A 46-year-old man from Des Plaines, Illinois, has been arrested and charged with one count of stalking 19-year-old singer and actress Selena Gomez, star of the TV show “Wizards of Waverly Place” and the movie “Monte Carlo.” A Los Angeles County Superior Court judge has granted a three-year restraining order against the man and has set his bail at $150,000. The defendant has pled not guilty.

According to the Los Angeles Times, the defendant has a long history of mental illness, including two previous convictions for stalking. Although it is unclear whether the man made any direct contact with Gomez, the authorities apparently told her that the man had traveled from Chicago to Los Angeles to meet her, and that he had claimed to have had conversations with God about killing her.

Gomez cited that information in her request for a temporary restraining order, which was granted on Oct. 13. The request also stated that the man had visited Gomez’s workplace on at least three occasions.

Under California law, temporary restraining orders (TRO) are issued through an expedited process to protect vulnerable people. If someone applies for a TRO and submits reasonable proof of domestic violence, harassment or stalking, a TRO lasting 21 days is issued immediately. The court then schedules a hearing to determine if a permanent restraining order, which can last from three to five years, should be issued. Only at the hearing for the permanent restraining order does the defendant have a chance to offer a defense.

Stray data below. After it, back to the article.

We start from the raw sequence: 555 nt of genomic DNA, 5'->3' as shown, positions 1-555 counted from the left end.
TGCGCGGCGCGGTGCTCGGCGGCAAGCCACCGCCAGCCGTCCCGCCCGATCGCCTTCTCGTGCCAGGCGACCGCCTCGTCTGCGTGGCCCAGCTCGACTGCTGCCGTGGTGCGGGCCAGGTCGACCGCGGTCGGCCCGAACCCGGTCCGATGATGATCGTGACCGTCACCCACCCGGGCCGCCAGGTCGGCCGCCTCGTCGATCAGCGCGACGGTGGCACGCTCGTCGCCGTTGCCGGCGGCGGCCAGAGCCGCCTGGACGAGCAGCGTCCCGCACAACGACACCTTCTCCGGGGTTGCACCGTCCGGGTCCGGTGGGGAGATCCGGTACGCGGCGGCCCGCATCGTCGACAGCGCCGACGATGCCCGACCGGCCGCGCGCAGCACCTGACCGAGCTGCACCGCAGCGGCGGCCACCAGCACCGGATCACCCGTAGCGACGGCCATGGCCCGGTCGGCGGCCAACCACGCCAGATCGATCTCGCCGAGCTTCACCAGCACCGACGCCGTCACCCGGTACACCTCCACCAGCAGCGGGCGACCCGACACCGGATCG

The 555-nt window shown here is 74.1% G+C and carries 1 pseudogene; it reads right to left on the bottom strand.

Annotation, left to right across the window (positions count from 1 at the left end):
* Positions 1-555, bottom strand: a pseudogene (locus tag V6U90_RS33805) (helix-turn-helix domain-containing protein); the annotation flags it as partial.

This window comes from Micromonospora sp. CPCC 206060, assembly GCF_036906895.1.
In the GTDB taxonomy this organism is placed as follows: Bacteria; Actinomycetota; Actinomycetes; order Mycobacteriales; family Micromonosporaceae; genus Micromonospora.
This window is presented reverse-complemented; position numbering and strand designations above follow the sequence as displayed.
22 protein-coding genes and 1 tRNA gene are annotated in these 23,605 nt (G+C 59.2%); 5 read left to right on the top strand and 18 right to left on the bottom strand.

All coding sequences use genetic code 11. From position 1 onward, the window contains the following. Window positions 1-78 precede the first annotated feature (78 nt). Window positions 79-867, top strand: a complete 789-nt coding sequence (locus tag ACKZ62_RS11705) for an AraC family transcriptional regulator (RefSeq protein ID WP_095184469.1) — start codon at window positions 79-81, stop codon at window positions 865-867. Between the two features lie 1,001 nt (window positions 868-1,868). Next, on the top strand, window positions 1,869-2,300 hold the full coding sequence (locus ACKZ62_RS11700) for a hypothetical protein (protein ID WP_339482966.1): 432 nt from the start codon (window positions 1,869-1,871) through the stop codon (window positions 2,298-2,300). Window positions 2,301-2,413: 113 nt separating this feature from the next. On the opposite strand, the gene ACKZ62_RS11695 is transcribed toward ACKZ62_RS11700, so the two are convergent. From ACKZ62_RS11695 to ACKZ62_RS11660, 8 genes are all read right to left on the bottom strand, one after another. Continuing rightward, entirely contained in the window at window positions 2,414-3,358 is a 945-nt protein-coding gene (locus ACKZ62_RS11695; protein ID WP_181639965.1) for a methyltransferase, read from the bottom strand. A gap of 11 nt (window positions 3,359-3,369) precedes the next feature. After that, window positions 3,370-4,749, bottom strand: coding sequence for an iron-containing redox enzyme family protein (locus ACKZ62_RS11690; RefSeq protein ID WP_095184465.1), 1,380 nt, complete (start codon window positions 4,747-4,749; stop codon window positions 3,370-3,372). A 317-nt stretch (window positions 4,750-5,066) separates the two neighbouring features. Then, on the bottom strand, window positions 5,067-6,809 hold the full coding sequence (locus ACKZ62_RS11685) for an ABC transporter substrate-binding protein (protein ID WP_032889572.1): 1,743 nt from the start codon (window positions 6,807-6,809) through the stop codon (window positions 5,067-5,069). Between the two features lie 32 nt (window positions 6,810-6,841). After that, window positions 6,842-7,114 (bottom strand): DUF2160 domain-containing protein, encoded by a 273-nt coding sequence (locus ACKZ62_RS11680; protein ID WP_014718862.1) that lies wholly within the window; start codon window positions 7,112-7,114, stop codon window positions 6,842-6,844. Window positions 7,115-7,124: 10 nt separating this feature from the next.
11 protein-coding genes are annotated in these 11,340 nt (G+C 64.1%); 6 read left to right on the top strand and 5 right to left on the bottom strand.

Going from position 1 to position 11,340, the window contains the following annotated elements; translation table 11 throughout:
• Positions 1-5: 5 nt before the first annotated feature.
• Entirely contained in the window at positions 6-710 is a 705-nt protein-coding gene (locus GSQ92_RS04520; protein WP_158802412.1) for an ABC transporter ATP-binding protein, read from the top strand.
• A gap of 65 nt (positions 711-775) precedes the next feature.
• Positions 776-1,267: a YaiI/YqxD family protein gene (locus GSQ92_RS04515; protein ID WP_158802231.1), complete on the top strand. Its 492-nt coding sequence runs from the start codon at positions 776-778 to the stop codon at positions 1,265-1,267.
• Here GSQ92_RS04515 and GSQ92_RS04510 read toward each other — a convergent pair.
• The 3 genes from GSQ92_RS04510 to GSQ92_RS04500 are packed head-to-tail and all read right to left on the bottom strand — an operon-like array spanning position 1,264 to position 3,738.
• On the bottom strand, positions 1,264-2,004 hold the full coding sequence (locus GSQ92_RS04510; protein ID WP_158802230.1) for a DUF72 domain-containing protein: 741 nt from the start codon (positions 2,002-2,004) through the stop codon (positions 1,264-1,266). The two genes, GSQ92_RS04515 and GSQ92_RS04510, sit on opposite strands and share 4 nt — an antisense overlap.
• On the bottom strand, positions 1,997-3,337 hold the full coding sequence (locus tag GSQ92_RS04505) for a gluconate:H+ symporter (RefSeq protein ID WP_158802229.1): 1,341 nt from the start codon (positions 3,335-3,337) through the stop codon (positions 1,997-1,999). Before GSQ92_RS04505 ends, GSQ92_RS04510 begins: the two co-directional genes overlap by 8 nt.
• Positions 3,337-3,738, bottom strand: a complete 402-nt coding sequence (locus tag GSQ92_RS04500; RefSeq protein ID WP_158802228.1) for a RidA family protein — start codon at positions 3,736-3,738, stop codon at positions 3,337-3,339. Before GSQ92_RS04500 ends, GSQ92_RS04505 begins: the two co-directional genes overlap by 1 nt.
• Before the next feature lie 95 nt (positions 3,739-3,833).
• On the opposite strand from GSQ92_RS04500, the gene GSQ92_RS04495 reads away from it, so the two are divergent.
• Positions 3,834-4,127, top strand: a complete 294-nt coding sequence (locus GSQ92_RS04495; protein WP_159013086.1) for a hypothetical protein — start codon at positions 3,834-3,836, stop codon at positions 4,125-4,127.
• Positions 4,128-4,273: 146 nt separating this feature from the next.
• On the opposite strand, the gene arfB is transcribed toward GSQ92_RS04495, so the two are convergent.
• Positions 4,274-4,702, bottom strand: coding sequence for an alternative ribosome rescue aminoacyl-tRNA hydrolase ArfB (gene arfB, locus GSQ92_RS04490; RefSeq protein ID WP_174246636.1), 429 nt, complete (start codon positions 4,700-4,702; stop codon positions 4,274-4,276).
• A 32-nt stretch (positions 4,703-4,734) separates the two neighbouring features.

In this case, the Illinois man was presumably charged at the permanent restraining order hearing, which typically takes place 21 days after the temporary restraining order is issued. While he has not yet been found guilty of any crime, the permanent order requires him to stay at least 100 yards away from Gomez, her parents and an assistant who was apparently also felt to be at risk.

If it is found that any incidents of stalking took place after the temporary restraining order was in force, the Illinois man could be charged with a felony. Under California law, stalking while subject to a restraining order is a felony with a potential sentence of up to four years. Otherwise it can be charged as a misdemeanor.

Although this case involves the alleged stalking of a celebrity, in most cases stalking accusations arise out of domestic disputes. When allegations of stalking or harassment arise, emotions are often running very hot. Being denied the opportunity to talk to the person you’re in a dispute with can be extremely frustrating, and a TRO can also mean being forced to move out of the family home and prevented from having contact with your children.

Far too often, when people learn that someone has obtained a TRO against them, they react emotionally and try to engage in communication with that person, which can create a very sticky legal situation. If you have been accused of stalking, harassment or domestic violence, it is best to seek the advice of an attorney immediately and to avoid any contact with the accuser that might add fuel to the fire.

Source: Los Angeles Times, “Selena Gomez’s accused stalker pleads not guilty,” Andrew Blankstein, Nov. 3, 2011